The bigger, more accommodating space is new, but the beloved pizzeria fare from this long-running campus institution is as good as ever

Greek philosopher Heraclitus famously said that no one can ever step in the same river twice because the river, and the person, wouldn't stay exactly the same. That observation on the inevitability of change was made about 2,500 years ago, and — irony alert — it's still true.

Here's what else is true: You can't ever step in the same Adriatico's Pizza that was an Ohio State campus institution for more than three decades, because the tiny joint was demolished last summer. Also true: You can still enjoy Adriatico's crowd-pleasing pies by traveling to its new site, which is only a calzone's throw from the pizzeria's original location.

Locals who bemoan the loss of idiosyncratic dives on Ohio State's revamped campus have a valid point, even if they sometimes romanticize the shabby “charm” of a bygone haunt. In the case of Adriatico's, though, I wonder how many diners would prefer the cramped and dingy old space over the much larger and more accommodating new spot.

Bright, sleek and tidy, the modern Adriatico's has padded booths, brick walls, vintage-looking photographs of Buckeye sports stars, enough TVs to operate as a sports bar, plus an amusing conversation piece: a mural of Ohio with every city seemingly represented. Even when service becomes a tad disorganized as the restaurant gets packed — and it gets packed most evenings — the friendly staff remains upbeat and allows patrons to place orders while waiting for a table.

Along with more seating, the bigger digs have brought more beers on tap — 18 are offered — plus more equipment in a roomier kitchen (such as fryers, which the previous iteration lacked) and thus more dishes.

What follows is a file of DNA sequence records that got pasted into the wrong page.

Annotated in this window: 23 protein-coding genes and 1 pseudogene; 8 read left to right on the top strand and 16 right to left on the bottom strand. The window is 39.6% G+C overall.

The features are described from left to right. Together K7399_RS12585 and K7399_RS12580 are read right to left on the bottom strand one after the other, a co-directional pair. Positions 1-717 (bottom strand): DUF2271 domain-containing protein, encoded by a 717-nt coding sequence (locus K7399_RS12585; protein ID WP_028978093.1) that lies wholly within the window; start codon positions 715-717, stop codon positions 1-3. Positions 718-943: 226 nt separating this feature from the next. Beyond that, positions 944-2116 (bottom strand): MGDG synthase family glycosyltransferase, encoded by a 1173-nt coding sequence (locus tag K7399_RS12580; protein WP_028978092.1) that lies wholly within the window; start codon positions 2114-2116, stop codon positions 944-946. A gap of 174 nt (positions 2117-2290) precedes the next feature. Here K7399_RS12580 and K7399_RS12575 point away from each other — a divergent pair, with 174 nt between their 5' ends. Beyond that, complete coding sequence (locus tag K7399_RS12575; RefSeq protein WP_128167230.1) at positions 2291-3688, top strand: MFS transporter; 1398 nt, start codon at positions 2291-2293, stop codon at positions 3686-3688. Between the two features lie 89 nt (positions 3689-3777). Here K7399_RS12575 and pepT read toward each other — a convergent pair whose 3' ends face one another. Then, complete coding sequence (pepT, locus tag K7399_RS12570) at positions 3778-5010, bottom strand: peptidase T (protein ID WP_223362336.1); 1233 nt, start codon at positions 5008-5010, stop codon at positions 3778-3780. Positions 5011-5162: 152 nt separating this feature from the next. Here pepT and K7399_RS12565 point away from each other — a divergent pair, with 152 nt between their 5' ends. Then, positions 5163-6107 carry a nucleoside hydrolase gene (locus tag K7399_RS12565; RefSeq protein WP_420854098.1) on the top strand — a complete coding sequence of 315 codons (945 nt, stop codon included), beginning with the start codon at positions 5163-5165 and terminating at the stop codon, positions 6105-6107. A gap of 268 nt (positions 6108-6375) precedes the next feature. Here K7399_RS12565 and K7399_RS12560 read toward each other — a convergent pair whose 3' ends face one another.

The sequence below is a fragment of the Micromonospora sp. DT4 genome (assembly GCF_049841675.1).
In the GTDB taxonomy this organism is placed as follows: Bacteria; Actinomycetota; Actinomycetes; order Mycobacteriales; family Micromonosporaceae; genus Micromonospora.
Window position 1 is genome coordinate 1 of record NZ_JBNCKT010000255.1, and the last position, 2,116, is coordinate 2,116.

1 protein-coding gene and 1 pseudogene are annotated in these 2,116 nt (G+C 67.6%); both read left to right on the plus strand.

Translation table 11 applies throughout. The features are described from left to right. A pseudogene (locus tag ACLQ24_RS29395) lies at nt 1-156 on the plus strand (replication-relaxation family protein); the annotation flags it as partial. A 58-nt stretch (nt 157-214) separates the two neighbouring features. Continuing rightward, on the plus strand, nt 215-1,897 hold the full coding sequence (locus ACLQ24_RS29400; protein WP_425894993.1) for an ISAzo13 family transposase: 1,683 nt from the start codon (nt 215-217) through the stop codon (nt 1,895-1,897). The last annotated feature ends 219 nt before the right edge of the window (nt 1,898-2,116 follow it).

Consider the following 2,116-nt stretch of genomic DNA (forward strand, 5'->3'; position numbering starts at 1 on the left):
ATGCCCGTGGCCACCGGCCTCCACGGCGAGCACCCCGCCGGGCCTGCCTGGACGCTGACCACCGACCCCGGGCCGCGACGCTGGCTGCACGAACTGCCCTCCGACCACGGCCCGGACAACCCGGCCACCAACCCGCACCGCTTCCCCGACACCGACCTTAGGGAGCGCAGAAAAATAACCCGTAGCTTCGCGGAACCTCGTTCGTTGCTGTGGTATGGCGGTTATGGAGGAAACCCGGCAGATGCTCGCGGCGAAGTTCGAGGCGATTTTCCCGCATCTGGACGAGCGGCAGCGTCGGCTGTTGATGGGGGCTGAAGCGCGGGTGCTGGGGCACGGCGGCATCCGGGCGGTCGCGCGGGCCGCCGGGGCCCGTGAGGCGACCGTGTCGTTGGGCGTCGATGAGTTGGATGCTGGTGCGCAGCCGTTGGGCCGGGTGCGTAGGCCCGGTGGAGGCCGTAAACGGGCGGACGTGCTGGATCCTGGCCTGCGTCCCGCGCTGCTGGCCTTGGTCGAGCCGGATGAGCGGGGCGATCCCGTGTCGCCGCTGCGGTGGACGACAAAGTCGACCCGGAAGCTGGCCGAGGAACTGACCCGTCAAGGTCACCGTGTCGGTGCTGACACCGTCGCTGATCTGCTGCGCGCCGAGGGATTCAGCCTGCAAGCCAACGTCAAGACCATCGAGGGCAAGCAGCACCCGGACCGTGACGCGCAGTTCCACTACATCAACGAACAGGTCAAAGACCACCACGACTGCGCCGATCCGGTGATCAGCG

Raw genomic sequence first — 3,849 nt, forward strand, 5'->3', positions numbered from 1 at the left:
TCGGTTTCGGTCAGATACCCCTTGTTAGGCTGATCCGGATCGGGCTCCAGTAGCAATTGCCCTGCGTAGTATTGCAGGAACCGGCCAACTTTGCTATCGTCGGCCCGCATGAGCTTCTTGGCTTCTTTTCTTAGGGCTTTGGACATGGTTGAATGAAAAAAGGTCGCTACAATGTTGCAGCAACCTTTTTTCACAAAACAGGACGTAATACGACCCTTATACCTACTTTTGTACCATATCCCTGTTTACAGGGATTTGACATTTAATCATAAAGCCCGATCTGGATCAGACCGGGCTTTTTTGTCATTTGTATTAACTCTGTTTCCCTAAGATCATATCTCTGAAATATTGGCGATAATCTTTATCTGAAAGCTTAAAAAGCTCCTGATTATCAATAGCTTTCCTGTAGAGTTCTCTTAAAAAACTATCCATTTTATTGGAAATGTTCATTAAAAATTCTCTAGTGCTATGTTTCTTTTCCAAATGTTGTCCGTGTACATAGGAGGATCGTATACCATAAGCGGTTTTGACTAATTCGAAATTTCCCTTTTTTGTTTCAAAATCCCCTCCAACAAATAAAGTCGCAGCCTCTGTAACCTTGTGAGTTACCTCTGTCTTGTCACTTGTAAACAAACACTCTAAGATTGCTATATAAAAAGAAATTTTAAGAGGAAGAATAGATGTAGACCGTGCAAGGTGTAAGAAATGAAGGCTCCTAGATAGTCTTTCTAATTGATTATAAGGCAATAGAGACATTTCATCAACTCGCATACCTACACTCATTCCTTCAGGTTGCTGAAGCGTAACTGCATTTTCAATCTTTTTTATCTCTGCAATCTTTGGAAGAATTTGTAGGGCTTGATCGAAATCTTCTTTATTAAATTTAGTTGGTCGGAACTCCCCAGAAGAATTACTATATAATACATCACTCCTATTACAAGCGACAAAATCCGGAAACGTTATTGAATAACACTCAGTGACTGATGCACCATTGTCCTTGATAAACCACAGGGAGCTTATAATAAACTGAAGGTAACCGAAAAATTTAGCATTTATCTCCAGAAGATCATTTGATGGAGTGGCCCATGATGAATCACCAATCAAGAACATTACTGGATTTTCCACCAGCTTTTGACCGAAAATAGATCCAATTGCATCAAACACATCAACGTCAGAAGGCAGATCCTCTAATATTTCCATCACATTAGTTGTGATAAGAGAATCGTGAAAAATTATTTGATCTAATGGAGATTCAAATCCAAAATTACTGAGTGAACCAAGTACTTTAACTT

Among the latter, the popular Chicken Wings (10 for $7.49) — I'm partial to the vinegary sting of the spicy garlic sauce — are solidly executed and provide a nice diversion while pizzas are baking.

Salads have a romaine-and-iceberg base and are above average for an old-school-style pizzeria. The simple “tossed” ($3.89) and the substantial meat-and-cheese-loaded Antipasto ($6.99) benefit from the interplay of banana peppers and the recommended sweet-tart house cider vinaigrette.

Cutting to the reason for Adriatico's staying power, its New York-style pizzas are as irresistible as ever. Some newer options are available, but the time-honored standard model is still a winner: semi-sweet sauce accented with oregano and chili flakes, a blanket of brown-spotted good cheeses and a sturdy golden-brown thin crust cut into pie slices. A thicker-and-doughier Sicilian and an extra-thin crust are offered, too. All three taste like fresh Italian bread and are pretty good, if only fully crisp along the edge.

During my college days, I practically ate my increasing weight in Adriatico's pizzas topped with hearty clumps of lusty Italian sausage (garlicky, fennel-seeded), wide pepperoni disks (thin-and-crisp) and banana peppers. That greasy flavor-bomb combo ($23 for a huge “large”) still tastes pretty great.

I also recently enjoyed a couple new-addition pies with respectable chopped chicken ($16.89 for a medium): the Chicken Pesto with ricotta swirls and the BBQ Chicken with fiery pickled jalapenos, crisp bacon and a smoky sauce. Unlike many veggie pizzas elsewhere, Adriatico's cheesy Vegetarian ($16.89 for medium) succeeds because its minced green olives, mushrooms, onions and peppers don't arrive watery.

If you prefer an inverted pie, try the shareable Meatball Zoni ($8.69). It's like an herb-sprinkled loaf of fresh Italian bread baked around halved, pleasant meatballs, banana peppers, plus loads of diced onions, sauce and melted cheese.

After a couple bites of the meaty, just-right Italian Sub ($7.49 for a “half,” the size of a more-traditional whole), I wanted to tell old Heraclitus that no, this wasn't the same sub I loved in college, but it tastes just as good.